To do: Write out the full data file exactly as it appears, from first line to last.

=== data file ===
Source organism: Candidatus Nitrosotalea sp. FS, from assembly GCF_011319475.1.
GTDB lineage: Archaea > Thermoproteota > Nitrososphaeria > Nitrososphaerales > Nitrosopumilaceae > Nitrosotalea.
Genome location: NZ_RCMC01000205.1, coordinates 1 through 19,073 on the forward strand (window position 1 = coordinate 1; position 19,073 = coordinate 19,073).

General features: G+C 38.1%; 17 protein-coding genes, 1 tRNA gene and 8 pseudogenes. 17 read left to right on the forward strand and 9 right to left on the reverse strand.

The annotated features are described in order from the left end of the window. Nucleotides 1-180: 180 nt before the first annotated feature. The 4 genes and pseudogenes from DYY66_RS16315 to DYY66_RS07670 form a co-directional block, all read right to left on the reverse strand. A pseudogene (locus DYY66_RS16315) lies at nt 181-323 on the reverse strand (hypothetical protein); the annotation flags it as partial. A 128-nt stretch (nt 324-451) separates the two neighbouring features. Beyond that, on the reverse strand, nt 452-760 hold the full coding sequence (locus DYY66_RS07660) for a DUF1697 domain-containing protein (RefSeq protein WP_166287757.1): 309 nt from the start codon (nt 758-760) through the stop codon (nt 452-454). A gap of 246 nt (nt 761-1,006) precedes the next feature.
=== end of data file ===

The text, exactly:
Source organism: Candidatus Nitrosotalea sp. FS, from assembly GCF_011319475.1.
GTDB lineage: Archaea > Thermoproteota > Nitrososphaeria > Nitrososphaerales > Nitrosopumilaceae > Nitrosotalea.
Genome location: NZ_RCMC01000205.1, coordinates 1 through 19,073 on the forward strand (window position 1 = coordinate 1; position 19,073 = coordinate 19,073).

General features: G+C 38.1%; 17 protein-coding genes, 1 tRNA gene and 8 pseudogenes. 17 read left to right on the forward strand and 9 right to left on the reverse strand.

The annotated features are described in order from the left end of the window. Nucleotides 1-180: 180 nt before the first annotated feature. The 4 genes and pseudogenes from DYY66_RS16315 to DYY66_RS07670 form a co-directional block, all read right to left on the reverse strand. A pseudogene (locus DYY66_RS16315) lies at nt 181-323 on the reverse strand (hypothetical protein); the annotation flags it as partial. A 128-nt stretch (nt 324-451) separates the two neighbouring features. Beyond that, on the reverse strand, nt 452-760 hold the full coding sequence (locus DYY66_RS07660) for a DUF1697 domain-containing protein (RefSeq protein WP_166287757.1): 309 nt from the start codon (nt 758-760) through the stop codon (nt 452-454). A gap of 246 nt (nt 761-1,006) precedes the next feature.